How To Study Chemistry Under Actual Reaction Conditions

Traditional offline methods to analyze reaction chemistry, such as High-Performance Liquid Chromatography (HPLC), Nuclear Magnetic Resonance (NMR) Spectroscopy, and Gas Chromatography (GC), share a common problem: when a sample is removed for analysis, it may be altered or compromised resulting in significant analytical errors. The solution for this is In Situ Fourier Transform Infrared (FTIR) Reaction Analysisin situ Fourier Transform Infrared (FTIR) analysis.  In situ FTIR analysis is ideal for studying chemistry as it actually exists in the reactor, eliminating time delays and errors resulting from “grab sampling” analysis.

Today, I would like to address one question that is often asked:

Why Use In Situ FTIR Analysis Over Offline Methods To Analyze Reaction Chemistry?

  • A critical intermediate may be present that is lost in offline sampling
  • Air, accidentally introduced when a sample was removed for analysis, can change the chemistry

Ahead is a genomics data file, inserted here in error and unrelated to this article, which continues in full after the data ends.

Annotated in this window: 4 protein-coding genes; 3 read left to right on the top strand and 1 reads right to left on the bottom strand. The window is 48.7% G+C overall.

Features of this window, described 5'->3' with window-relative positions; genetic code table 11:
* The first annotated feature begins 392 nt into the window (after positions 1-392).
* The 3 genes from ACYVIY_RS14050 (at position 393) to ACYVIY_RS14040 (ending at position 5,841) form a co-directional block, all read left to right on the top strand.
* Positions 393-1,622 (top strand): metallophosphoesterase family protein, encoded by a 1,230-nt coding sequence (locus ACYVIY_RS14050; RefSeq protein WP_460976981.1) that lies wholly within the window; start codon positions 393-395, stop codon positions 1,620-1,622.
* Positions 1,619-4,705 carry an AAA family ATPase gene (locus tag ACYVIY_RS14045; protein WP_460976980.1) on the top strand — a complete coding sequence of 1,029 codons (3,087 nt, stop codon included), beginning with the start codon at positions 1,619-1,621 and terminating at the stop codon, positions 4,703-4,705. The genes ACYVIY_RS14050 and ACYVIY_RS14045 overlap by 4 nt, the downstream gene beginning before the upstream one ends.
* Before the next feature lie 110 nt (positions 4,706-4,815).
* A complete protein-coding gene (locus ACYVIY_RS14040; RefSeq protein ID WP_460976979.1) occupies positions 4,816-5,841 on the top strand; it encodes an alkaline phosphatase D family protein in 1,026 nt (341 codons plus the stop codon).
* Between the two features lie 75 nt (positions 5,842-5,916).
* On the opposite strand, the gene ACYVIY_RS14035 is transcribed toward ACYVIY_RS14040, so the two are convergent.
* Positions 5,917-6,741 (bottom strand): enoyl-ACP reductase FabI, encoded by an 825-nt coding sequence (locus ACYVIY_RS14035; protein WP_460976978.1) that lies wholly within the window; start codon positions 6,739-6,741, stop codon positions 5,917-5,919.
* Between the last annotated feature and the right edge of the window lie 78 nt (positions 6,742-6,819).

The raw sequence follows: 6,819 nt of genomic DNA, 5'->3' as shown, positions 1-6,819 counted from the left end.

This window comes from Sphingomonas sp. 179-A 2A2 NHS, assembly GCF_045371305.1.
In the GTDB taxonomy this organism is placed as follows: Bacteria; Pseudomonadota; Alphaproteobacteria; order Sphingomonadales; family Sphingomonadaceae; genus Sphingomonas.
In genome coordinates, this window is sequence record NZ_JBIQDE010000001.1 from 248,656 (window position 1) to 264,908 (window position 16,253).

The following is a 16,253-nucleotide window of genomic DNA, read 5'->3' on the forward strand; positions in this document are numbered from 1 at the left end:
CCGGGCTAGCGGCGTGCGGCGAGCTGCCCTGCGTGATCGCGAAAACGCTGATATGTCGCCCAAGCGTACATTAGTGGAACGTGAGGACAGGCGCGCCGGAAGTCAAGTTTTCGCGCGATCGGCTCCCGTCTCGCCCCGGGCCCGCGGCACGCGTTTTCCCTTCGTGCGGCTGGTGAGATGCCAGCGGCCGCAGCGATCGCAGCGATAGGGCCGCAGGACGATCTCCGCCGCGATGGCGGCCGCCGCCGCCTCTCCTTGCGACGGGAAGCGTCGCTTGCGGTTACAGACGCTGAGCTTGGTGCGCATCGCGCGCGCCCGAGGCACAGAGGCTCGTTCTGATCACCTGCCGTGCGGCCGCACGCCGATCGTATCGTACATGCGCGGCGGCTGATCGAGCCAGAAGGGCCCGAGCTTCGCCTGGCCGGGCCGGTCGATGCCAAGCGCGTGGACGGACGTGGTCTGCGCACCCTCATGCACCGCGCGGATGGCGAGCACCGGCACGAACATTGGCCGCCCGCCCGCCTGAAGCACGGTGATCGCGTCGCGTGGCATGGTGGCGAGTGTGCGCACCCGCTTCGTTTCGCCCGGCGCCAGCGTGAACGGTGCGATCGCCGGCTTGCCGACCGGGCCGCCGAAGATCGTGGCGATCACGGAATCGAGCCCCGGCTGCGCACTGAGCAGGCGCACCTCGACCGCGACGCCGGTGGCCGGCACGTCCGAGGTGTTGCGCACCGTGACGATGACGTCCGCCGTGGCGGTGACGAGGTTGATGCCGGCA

• Reaction toxicity is significant enough to prohibit exposure
  • The reaction is run under pressure and/or extreme temperatures – removing a sample may alter the chemistry, invalidating the analysis

In situ FTIR analysis can be used for any kind of chemistry, including:

  • Corrosive chemistry
  • High temperatures and pressure
  • Slurries, catalysts and particles
  • H2O or any organic solvent-based system
  • Acidic or Basic

On November 17, Paul Scholl will go into further detail on this topic during the Recent Advances in Organic Chemistry Using In Situ FTIR Analysis webinar.  Paul will discuss several recent publications from the areas of Organic Synthesis, Catalysis, Organometallics, Polymer Synthesis, and Reaction Kinetics where in situ FTIR analysis has been used to better understand a reaction.